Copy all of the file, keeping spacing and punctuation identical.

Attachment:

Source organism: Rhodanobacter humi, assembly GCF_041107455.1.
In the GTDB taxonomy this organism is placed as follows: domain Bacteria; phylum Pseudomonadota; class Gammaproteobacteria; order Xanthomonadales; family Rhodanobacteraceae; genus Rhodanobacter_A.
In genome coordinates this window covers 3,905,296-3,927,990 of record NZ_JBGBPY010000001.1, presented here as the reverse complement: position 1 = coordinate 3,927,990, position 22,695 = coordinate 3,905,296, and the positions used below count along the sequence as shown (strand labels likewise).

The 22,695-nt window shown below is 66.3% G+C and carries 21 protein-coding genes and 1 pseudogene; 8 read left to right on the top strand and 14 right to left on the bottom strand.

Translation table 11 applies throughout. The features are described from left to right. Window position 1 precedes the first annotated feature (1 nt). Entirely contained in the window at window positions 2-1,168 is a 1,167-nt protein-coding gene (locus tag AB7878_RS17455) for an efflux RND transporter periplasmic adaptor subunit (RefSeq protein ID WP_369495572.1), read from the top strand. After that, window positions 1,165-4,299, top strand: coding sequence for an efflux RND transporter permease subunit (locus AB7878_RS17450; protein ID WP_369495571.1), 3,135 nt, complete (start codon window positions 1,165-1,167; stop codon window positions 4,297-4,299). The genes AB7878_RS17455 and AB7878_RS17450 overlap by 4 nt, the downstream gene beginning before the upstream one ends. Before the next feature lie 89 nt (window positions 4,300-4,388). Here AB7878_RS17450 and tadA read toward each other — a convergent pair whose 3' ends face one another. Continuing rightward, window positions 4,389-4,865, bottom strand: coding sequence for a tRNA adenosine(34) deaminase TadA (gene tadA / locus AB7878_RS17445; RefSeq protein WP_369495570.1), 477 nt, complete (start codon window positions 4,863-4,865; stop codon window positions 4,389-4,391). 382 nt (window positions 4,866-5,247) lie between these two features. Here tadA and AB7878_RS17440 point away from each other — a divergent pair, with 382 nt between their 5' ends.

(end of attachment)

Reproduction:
Source organism: Rhodanobacter humi, assembly GCF_041107455.1.
In the GTDB taxonomy this organism is placed as follows: domain Bacteria; phylum Pseudomonadota; class Gammaproteobacteria; order Xanthomonadales; family Rhodanobacteraceae; genus Rhodanobacter_A.
In genome coordinates this window covers 3,905,296-3,927,990 of record NZ_JBGBPY010000001.1, presented here as the reverse complement: position 1 = coordinate 3,927,990, position 22,695 = coordinate 3,905,296, and the positions used below count along the sequence as shown (strand labels likewise).

The 22,695-nt window shown below is 66.3% G+C and carries 21 protein-coding genes and 1 pseudogene; 8 read left to right on the top strand and 14 right to left on the bottom strand.

Translation table 11 applies throughout. The features are described from left to right. Window position 1 precedes the first annotated feature (1 nt). Entirely contained in the window at window positions 2-1,168 is a 1,167-nt protein-coding gene (locus tag AB7878_RS17455) for an efflux RND transporter periplasmic adaptor subunit (RefSeq protein ID WP_369495572.1), read from the top strand. After that, window positions 1,165-4,299, top strand: coding sequence for an efflux RND transporter permease subunit (locus AB7878_RS17450; protein ID WP_369495571.1), 3,135 nt, complete (start codon window positions 1,165-1,167; stop codon window positions 4,297-4,299). The genes AB7878_RS17455 and AB7878_RS17450 overlap by 4 nt, the downstream gene beginning before the upstream one ends. Before the next feature lie 89 nt (window positions 4,300-4,388). Here AB7878_RS17450 and tadA read toward each other — a convergent pair whose 3' ends face one another. Continuing rightward, window positions 4,389-4,865, bottom strand: coding sequence for a tRNA adenosine(34) deaminase TadA (gene tadA / locus AB7878_RS17445; RefSeq protein WP_369495570.1), 477 nt, complete (start codon window positions 4,863-4,865; stop codon window positions 4,389-4,391). 382 nt (window positions 4,866-5,247) lie between these two features. Here tadA and AB7878_RS17440 point away from each other — a divergent pair, with 382 nt between their 5' ends.